**While I am a big fan of parchment paper, I found that these cookies do not stick to it. A cool, clean cookie sheet is the only way to go. Clean off the cookie sheet with a cold wet paper towel and let it cool before putting more cookies on it. They won't stick if it's too hot and you'll be a very frustrated baker.
From the recipe box of Sheila Chew from Musings of a Mommy
Wednesday, November 29, 2006
The girls had silk (?) flower petals in their baskets, and they practiced throwing them around.
Tuesday, November 28, 2006
We started off Thanksgiving Day bright and early with a seven hour drive to my sister's house. We had lots of fun hanging out with my sister, brother-in-law, two nephews, and my mom and dad. My sister outdid herself with a huge meal and two desserts. Thanks again, Joy! The kids loved playing in the sandbox and treehouse and jumping on the trampoline.
Then we were off to Stu's family's house, where we celebrated his step-father's birthday with a fun surprise birthday dinner. Happy Birthday, Ken! All of the kids and grandkids were there, so it was great to see everybody. Samuel got hold of my camera after dinner and took several pictures of the table. He's got talent. (Photos to come!)
On Saturday, we went to Stu's cousin's wedding. Sally and Samuel were in the wedding, and they did a terrific job. Looked cute, too. The reception was a traditional Chinese wedding banquet, with the dancing lions and everything. The food was excellent. (Blogger isn't letting me put up any photos, so I'll post those later.)
On Sunday, we didn't really know what to do with ourselves. Since we were in Oakland, we thought about going to San Francisco for the day. However, it was raining and supposed to rain all day. Instead, we decided to go to Santa Cruz and take the kids to the boardwalk. We used to go to the Santa Cruz Beach Boardwalk when we were in high school, and it was almost exactly the way I remembered it. Although we didn't go on any rides, because it started to rain there too, we did play some video games and buy some salt water taffy. You can't go to the boardwalk and not get some salt water taffy. They were also making fresh taffy and we watched the pulling machine for several minutes. So fun!
Since it was raining, we decided to keep on going down to Monterey for dinner and spend the night there. Let me tell you, I think I'm in love with Monterey. We had dinner at Old Fisherman's Grotto, right on Fisherman's Wharf, and I had the best clam chowder ever. I tried a new fish, too - I can't remember what it is called, but it was a local fish and very good. (I'm not much of a try new fish person, especially when macademia crusted halibut is on the menu.) Then we drove around, and we were looking for a specific store but we had left the address in our hotel room. Would you believe it if I told you that my husband drove around and found it? He did. I think I'll turn here, this looks good, and HEY! there it is! Pretty amazing.
Well, I've got to go fold that last load of laundry, and then I'm going to reorganize my yarn stash. My mom bought me some yarn at a big sale she found when her and my dad went to Iowa, and I've got some Moonlight Mohair and some Magic Stripes and some more Sugar n Cream because I'm knitting up dishcloths like crazy. Thanks, Mom!
Tuesday, November 21, 2006
a new Three Things Thursday Theme! ~ the month of December will be "It's the most wonderful time of the year!" Tell us your holiday memories, favorite holiday recipes, your family traditions, favorite decorations, or three wise men in your life. Fun!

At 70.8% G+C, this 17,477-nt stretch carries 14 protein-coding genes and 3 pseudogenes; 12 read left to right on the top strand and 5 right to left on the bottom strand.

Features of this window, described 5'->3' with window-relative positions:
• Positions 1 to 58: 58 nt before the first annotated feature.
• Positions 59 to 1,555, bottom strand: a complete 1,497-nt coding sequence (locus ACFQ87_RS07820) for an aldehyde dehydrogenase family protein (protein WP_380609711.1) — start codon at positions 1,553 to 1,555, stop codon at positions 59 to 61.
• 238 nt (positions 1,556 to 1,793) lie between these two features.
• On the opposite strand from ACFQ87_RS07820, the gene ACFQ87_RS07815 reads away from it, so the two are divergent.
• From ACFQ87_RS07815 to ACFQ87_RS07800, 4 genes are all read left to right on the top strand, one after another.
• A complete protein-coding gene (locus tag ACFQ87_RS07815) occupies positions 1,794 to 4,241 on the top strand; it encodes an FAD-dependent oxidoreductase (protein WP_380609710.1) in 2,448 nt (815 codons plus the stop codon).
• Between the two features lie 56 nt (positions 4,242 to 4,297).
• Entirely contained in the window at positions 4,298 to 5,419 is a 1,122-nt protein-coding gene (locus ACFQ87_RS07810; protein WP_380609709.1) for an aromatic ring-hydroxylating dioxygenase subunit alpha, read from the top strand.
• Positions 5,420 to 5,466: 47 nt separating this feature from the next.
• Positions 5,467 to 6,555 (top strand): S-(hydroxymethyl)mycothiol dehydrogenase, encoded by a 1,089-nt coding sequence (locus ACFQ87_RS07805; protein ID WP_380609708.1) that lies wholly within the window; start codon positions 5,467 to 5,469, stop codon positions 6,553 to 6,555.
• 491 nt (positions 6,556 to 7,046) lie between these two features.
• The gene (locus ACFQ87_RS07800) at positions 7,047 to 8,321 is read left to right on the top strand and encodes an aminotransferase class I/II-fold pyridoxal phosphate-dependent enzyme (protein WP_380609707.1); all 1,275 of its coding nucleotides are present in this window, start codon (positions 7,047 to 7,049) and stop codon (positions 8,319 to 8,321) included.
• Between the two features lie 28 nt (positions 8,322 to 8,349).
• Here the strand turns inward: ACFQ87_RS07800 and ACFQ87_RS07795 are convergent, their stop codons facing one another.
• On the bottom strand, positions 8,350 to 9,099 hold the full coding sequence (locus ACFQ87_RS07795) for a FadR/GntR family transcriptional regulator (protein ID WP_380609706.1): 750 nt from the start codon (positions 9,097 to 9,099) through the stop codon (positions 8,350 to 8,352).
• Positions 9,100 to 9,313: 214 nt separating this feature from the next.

family photos ~ we'll be seeing lots of family over the next few days, and I'll get some pics for the blog (and you know that means some fun stories for the blog, too)
a knitting update ~ I have a few projects that I'm finishing up and I'll tell you all about them
a long overdue story ~ now that the drama is over, I think I'm in the clear to blog about it
and something to enjoy right now ~ a new link! Check out the Parris Studios (this link will be on the sidebar soon, but blogger didn't like me yesterday)
So have a great holiday. Make some pumpkin muffins for a loved one. Take some time to be thankful for all the wonderful people in your life. If there are kids around, ask them to make you a fort and then take a nap in it. You won't be sorry. BYE!
Monday, November 20, 2006
Yummy fresh warm bread ~ The kids made a fort yesterday and insisted that I go in and try it out. They had a pillow and a blanket for me and everything. I snuggled down with Samuel, who sighed and said, "I wuv you Mommy." Then he told me, in great detail, how he and Sally were equipped with nail guns and lots of nails to shoot the bad monsters that were outside. "We're just tending," he whispered to me. Sally was sitting on the other side, drawing a picture of a princess and a king. I woke up thirty minutes later, and I was alone. They left me in there and went to play computer games together. As I lay there, struggling to clear my head and wake up, I could hear them laughing. It was a great moment.
Friday, November 17, 2006
This is one of my favorites. It has to be from early in 2004 because Samuel is around one year old. I love how Sally looks with all of her teeth, posing for the camera, and how Samuel is looking away but you can tell that he is laughing. Excellent kids.
Wednesday, November 15, 2006
Tuesday, November 14, 2006
Monday, November 13, 2006
Misery ~ I have decided that I am anti-door-to-door sales. From now on, anyone who comes to my door will be met with a smile and a simple "I do not buy anything from strangers who come to my door" (with the exception of children selling cookies or cookie dough - I'll buy that). Additionally, I am against pyramid schemes and chain letters of any kind. I am done feeling sorry, guilty, or fearful of hurting people's feelings.